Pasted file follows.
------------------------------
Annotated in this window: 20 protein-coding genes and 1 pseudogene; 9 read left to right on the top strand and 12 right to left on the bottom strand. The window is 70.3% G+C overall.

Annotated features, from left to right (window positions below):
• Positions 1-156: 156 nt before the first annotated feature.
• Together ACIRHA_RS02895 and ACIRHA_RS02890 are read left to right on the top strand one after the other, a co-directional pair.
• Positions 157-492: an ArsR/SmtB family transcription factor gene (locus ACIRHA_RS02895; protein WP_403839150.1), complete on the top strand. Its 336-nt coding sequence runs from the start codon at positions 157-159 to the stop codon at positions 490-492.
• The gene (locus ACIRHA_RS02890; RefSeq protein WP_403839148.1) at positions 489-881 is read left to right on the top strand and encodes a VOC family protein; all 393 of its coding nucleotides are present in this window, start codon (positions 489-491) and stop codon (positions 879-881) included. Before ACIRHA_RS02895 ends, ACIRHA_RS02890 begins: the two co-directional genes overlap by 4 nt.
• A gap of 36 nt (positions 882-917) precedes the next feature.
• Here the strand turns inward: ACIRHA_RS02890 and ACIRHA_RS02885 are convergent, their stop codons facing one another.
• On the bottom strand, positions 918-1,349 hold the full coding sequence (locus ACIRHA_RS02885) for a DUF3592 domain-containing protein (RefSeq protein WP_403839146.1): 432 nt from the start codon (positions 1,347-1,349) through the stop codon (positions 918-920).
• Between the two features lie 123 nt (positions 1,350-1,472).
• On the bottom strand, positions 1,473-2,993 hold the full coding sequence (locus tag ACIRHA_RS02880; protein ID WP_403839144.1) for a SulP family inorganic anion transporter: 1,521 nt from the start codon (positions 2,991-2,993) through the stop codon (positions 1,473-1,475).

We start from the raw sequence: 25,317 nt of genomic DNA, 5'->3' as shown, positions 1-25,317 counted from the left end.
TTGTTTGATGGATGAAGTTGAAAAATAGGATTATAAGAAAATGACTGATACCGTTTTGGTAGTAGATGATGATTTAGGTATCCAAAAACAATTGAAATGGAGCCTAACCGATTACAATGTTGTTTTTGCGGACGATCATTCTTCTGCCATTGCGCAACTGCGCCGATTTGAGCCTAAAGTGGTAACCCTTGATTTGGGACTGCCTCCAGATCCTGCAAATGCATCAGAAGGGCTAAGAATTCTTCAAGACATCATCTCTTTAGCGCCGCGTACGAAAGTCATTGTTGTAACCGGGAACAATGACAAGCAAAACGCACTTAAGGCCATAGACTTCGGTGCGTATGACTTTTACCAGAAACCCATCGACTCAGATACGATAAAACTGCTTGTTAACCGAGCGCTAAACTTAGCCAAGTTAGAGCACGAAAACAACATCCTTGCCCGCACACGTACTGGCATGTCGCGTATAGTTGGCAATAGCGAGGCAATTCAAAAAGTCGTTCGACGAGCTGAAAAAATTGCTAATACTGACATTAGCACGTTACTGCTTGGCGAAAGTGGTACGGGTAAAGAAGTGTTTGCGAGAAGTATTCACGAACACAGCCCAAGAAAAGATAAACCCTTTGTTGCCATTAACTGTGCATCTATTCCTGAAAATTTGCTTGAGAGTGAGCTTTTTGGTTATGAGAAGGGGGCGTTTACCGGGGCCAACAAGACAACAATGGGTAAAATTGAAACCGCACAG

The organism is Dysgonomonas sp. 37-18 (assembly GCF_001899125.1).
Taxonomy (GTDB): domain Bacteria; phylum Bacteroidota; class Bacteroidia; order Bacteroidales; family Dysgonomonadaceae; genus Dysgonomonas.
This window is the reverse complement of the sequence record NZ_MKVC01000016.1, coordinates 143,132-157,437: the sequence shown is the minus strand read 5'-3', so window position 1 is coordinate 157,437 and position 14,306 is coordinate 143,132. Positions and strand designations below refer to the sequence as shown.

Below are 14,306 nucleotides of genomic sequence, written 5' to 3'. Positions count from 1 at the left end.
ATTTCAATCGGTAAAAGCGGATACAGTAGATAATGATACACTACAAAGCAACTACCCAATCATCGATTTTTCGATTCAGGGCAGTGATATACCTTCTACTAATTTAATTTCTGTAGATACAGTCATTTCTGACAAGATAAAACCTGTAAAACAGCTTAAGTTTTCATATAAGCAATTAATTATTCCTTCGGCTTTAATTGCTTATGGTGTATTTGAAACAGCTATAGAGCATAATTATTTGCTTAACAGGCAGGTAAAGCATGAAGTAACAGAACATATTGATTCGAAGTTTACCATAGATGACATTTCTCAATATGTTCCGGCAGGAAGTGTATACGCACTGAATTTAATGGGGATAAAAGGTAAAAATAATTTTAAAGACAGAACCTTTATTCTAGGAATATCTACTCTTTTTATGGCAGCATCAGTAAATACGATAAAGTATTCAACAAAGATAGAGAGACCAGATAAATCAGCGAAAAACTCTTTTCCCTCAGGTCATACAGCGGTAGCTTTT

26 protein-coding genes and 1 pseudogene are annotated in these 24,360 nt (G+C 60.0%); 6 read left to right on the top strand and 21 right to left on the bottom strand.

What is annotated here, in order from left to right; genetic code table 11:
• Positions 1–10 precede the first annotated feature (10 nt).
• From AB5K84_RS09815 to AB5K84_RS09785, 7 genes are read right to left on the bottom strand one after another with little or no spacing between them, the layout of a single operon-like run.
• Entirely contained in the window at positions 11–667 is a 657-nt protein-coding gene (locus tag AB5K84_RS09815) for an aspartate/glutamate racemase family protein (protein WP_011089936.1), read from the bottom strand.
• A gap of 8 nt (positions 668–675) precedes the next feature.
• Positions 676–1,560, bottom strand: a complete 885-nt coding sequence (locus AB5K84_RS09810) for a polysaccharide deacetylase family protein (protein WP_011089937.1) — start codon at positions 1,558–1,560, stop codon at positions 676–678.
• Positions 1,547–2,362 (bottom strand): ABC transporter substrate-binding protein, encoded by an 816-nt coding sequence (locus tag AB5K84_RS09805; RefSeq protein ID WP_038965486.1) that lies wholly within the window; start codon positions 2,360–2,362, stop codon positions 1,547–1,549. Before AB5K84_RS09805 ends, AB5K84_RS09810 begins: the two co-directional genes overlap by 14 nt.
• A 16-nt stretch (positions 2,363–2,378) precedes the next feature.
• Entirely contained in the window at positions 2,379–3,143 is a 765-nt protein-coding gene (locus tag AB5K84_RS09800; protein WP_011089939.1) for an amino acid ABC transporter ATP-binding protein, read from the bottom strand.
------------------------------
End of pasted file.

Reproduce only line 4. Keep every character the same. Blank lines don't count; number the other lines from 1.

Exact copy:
• Together ACIRHA_RS02895 and ACIRHA_RS02890 are read left to right on the top strand one after the other, a co-directional pair.